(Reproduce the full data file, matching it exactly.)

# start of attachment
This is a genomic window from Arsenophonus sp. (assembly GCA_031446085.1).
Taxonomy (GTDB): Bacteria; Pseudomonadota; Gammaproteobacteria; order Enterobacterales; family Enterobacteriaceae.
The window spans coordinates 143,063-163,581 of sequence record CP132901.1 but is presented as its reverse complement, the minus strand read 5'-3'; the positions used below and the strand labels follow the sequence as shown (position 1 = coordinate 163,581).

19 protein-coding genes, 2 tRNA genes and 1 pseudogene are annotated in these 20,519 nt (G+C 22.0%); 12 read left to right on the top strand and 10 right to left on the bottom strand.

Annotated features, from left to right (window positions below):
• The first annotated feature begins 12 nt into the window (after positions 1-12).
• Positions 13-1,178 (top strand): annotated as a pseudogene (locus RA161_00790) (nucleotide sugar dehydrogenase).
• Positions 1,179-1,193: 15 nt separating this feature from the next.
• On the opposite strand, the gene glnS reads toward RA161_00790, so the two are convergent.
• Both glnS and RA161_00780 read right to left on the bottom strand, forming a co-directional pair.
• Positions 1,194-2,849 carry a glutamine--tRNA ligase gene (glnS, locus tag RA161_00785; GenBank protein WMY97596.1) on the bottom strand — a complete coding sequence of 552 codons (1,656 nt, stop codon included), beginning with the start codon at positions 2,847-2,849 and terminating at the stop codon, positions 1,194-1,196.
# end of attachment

This is a genomic window from Arsenophonus sp. (assembly GCA_031446085.1).
Taxonomy (GTDB): Bacteria; Pseudomonadota; Gammaproteobacteria; order Enterobacterales; family Enterobacteriaceae.
The window spans coordinates 143,063-163,581 of sequence record CP132901.1 but is presented as its reverse complement, the minus strand read 5'-3'; the positions used below and the strand labels follow the sequence as shown (position 1 = coordinate 163,581).

19 protein-coding genes, 2 tRNA genes and 1 pseudogene are annotated in these 20,519 nt (G+C 22.0%); 12 read left to right on the top strand and 10 right to left on the bottom strand.

Annotated features, from left to right (window positions below):
• The first annotated feature begins 12 nt into the window (after positions 1-12).
• Positions 13-1,178 (top strand): annotated as a pseudogene (locus RA161_00790) (nucleotide sugar dehydrogenase).
• Positions 1,179-1,193: 15 nt separating this feature from the next.
• On the opposite strand, the gene glnS reads toward RA161_00790, so the two are convergent.
• Both glnS and RA161_00780 read right to left on the bottom strand, forming a co-directional pair.
• Positions 1,194-2,849 carry a glutamine--tRNA ligase gene (glnS, locus tag RA161_00785; GenBank protein WMY97596.1) on the bottom strand — a complete coding sequence of 552 codons (1,656 nt, stop codon included), beginning with the start codon at positions 2,847-2,849 and terminating at the stop codon, positions 1,194-1,196.